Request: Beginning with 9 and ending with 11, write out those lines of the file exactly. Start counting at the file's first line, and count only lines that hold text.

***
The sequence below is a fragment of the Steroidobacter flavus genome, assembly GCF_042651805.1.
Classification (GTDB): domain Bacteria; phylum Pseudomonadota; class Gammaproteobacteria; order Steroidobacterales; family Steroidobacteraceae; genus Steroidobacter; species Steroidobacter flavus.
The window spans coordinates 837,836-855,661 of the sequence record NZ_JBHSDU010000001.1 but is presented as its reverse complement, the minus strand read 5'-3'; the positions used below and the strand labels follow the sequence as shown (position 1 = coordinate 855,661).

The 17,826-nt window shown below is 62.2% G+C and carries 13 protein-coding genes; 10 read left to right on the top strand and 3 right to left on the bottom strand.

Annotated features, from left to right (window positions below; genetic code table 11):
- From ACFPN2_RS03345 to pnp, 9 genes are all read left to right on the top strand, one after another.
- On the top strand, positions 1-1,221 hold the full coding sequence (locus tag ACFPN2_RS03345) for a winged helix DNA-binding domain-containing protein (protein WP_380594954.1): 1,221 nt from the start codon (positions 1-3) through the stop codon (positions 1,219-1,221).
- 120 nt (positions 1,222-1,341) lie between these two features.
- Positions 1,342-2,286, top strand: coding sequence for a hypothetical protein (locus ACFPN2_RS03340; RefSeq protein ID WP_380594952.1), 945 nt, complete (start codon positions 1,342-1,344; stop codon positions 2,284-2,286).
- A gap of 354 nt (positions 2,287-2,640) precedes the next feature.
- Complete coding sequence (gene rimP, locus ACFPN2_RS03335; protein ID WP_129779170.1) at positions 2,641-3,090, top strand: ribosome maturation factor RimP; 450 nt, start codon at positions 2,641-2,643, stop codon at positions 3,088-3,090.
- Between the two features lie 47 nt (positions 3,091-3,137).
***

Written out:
- Positions 1,342-2,286, top strand: coding sequence for a hypothetical protein (locus ACFPN2_RS03340; RefSeq protein ID WP_380594952.1), 945 nt, complete (start codon positions 1,342-1,344; stop codon positions 2,284-2,286).
- A gap of 354 nt (positions 2,287-2,640) precedes the next feature.
- Complete coding sequence (gene rimP, locus ACFPN2_RS03335; protein ID WP_129779170.1) at positions 2,641-3,090, top strand: ribosome maturation factor RimP; 450 nt, start codon at positions 2,641-2,643, stop codon at positions 3,088-3,090.